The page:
The opposite applied on Saturday when Ireland's sprint from the starting blocks proved to be the match-winner.

Australia scored first but once Aidan O'Shea cannoned home a goal in the fourth minute, Ireland settled into a rhythm which took them into a 20-point lead by half-time.

O'Shea also scored the second goal in the 21st minute and Conor McManus added a third from the penalty spot before the break.

He was Ireland's top scorer on 17 points followed by O'Shea, who hit all of his 15 points (two goals and an 'over') in the first half.

His contribution to Ireland's cause extended far beyond his score-taking. He was outstanding in every facet of the game, popping up all over the place to make catches and get in crucial tackles.

Team captain, Bernard Brogan, who scored 13 points, was later named as man of the match over the Croke Park PA but, in truth, O'Shea was more deserving of the honour.

Brogan described the Mayoman as 'immense', which was an accurate assessment of his performance.

Australia's response to their first half problems was, as expected, smart and effective. They pushed forward in big numbers in the second half, often leaving Brogan and McManus unmarked, but with the Australians now controlling much of the middle third, Ireland found it very difficult to get the ball through to their two deadly snipers.

Australia pared nine points off the deficit in the third quarter and a further seven in the final quarter. And when Eddie Betts, backed up by Jarryd Roughead, forced the ball to the Irish net four minutes from the end, it cut the margin to three points.

It looked as Australia had timed their recovery run to perfection but Ireland dug in for the closing minutes and, in a rare breakaway, Brogan kicked a one-pointer, which turned out to be the last score. Clare's Gary Brennan emerged as key figure in Ireland's defensive effort in the second half.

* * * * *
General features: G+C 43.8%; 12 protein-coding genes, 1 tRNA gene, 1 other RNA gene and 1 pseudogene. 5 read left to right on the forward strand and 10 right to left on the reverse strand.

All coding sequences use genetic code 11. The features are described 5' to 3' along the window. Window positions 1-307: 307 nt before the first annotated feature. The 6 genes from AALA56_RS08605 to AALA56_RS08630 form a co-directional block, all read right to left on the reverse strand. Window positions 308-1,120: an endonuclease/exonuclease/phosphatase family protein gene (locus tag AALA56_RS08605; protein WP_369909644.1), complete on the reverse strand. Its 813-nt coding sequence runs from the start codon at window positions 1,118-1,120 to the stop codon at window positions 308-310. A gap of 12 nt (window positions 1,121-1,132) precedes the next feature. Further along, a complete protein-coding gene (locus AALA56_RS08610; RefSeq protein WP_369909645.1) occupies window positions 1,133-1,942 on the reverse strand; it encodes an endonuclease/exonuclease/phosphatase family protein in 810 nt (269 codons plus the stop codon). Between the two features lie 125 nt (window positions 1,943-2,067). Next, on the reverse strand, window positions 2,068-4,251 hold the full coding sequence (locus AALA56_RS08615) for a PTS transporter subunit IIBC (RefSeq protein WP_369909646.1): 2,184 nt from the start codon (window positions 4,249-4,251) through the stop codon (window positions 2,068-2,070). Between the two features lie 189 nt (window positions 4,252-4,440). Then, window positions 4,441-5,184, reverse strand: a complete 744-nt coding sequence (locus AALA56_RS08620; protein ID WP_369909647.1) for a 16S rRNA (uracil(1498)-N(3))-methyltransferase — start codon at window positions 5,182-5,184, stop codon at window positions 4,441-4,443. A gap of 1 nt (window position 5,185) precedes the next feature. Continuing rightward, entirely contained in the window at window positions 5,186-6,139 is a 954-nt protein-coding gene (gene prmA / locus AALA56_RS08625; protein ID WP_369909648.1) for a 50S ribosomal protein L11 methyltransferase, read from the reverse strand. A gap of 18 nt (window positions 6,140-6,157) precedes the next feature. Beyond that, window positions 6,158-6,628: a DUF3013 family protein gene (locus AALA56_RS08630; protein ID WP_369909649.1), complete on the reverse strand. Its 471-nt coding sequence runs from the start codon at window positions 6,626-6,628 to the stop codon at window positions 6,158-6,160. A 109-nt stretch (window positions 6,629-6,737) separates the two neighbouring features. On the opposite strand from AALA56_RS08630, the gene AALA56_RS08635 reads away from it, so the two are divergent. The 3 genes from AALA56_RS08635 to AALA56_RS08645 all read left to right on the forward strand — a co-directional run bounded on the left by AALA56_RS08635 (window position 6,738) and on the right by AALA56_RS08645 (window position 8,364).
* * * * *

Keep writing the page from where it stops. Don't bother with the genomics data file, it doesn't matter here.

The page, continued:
He made a number of spectacular catches around midfield, which broke Australian momentum at crucial moments. Monaghan's Darren Hughes was also very effective in a period when the Australians were in full flow.

"The overall possession was 380 to 240 to us so we controlled the ball. We had a significant opportunity but we just couldn't convert some of those chances. We rushed it a bit more than they did," said Clarkson, whose term as manager is now completed.

Meanwhile, Kernan is already looking ahead to next year but, for now, he can bask in the satisfaction of having presided over a job well done.

Scorers - Ireland: C McManus 1-3-2 (17); A O'Shea 2-1-0 (15) B Brogan 0-4-1 (13), D Connolly 0-1-1 (4), L Keegan 0-1-0 (3), D Hughes 0-1-0 (3), P Kerrigan 0-0-1 (1). Australia: E Betts 1-2-2 (14), N Riewoldt 0-3-1 (10), R Gray 0-3-1 (10), L Breust 0-1-1 (4), D Mundy 0-1-0 (3), A Gaff 0-1-0 (3), J Roughead 0-1-0 (3), L Montagna 0-1-0 (3), J Stringer 0-0-1 (1), T Rockliff 0-0-1(1).

Ireland - N Morgan (Tyrone); E Doyle (Kildare), R O'Carroll (Dublin), P McMahon (Dublin); J McCaffrey (Dublin), E Cadogan (Cork), L Keegan (Mayo); M Quinn (Longford), G Brennan (Clare); M Donnelly (Tyrone), D Connolly (Dublin), P Harte (Tyrone);C McManus (Monaghan), A O'Shea (Mayo), B Brogan (Dublin).

Interchange: D Hughes (Monaghan), C Begley (Laois), P Kerrigan (Cork), C McDonald (Tipperary), J O'Loughlin (Laois), D Walsh (Kerry), P Cribbin (Kildare), P McBrearty (Donegal).

Australia - D Fletcher; R Grey, B Goddord,J Roughead; S Mitchell, L Hodge, L Montagna; R Murphy, H Taylor; H Ballantyne, E Wood, E Betts; P Dangerfield, N Riewoldt, D Mundy.

Interchange: A Gaff, J Stringer, G Birchall, D Heppell, T Rockliff, N Smith.

Refs - J McQuillan (Cavan) & M Nicholls (Australia)